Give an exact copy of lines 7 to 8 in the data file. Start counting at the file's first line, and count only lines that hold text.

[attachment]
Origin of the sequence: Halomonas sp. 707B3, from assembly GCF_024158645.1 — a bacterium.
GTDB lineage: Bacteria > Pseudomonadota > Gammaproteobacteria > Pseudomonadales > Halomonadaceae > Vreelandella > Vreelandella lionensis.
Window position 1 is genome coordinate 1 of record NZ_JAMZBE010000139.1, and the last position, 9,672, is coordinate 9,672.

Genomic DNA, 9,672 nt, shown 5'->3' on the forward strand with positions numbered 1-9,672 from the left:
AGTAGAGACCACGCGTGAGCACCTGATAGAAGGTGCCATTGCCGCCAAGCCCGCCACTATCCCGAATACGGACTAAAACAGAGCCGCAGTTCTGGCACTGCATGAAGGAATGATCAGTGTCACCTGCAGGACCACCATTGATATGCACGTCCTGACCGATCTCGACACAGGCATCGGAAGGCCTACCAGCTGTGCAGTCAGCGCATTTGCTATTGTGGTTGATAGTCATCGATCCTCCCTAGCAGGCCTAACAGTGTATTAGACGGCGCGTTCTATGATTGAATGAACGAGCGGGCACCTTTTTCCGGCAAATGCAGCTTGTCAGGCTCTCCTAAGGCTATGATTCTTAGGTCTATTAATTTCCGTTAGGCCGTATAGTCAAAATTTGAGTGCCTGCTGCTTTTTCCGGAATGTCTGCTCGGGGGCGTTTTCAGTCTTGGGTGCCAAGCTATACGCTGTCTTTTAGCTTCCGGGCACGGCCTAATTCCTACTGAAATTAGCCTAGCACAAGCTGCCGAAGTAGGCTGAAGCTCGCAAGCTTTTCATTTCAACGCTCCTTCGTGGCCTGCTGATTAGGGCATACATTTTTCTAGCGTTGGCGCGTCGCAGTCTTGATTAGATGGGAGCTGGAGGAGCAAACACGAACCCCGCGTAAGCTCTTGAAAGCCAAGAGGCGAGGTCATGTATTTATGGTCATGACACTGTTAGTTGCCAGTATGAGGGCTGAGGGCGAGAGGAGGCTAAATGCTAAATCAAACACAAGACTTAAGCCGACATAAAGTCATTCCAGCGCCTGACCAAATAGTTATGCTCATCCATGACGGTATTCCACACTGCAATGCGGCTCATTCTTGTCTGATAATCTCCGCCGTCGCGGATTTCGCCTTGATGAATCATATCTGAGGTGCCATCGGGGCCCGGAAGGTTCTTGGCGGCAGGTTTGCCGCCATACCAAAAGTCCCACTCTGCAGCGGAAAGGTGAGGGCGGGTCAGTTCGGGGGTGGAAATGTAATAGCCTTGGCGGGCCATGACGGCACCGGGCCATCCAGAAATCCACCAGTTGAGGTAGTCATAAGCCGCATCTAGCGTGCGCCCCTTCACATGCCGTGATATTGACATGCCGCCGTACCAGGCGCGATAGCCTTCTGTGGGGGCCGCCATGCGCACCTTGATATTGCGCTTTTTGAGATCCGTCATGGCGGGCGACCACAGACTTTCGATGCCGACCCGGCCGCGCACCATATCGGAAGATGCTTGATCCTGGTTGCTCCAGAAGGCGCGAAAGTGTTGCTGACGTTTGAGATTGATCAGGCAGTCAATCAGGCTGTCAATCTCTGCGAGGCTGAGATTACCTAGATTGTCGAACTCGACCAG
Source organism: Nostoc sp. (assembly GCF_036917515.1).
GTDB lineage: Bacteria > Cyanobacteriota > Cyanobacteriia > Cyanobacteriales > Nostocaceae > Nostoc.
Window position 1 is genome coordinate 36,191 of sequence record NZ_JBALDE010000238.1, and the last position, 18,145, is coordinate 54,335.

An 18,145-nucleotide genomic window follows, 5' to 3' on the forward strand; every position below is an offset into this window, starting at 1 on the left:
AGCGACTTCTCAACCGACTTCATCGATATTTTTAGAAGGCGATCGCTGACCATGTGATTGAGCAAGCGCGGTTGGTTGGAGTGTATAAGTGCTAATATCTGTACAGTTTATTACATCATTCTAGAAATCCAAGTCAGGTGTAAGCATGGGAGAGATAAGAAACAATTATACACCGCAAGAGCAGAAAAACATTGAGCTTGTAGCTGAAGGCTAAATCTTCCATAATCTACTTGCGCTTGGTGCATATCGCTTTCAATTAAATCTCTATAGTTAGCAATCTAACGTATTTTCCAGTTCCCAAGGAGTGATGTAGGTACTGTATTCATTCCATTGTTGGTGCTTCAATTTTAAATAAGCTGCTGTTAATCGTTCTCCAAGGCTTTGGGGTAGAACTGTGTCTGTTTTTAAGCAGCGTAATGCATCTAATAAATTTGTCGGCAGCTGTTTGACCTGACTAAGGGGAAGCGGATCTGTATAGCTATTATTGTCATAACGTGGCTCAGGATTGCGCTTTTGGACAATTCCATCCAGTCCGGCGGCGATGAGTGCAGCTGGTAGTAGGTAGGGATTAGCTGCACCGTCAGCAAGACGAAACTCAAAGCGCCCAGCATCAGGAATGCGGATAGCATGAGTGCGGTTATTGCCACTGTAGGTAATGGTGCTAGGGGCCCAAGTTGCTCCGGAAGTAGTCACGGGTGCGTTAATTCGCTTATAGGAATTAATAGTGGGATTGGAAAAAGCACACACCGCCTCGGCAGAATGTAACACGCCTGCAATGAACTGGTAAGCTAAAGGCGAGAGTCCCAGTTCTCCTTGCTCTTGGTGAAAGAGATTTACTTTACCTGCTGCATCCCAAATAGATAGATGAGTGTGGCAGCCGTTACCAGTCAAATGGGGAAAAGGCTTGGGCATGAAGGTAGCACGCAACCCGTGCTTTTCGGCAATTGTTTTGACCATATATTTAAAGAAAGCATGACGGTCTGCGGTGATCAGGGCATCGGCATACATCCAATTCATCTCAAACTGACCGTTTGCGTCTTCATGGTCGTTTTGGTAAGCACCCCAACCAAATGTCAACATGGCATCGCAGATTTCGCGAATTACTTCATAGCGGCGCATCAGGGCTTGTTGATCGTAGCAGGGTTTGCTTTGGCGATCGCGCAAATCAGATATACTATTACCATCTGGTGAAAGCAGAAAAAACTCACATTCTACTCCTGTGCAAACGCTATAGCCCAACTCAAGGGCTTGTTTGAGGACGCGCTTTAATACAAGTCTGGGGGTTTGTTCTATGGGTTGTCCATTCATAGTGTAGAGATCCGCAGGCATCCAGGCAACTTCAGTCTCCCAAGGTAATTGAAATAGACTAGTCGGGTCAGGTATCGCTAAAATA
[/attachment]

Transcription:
GTDB lineage: Bacteria > Cyanobacteriota > Cyanobacteriia > Cyanobacteriales > Nostocaceae > Nostoc.
Window position 1 is genome coordinate 36,191 of sequence record NZ_JBALDE010000238.1, and the last position, 18,145, is coordinate 54,335.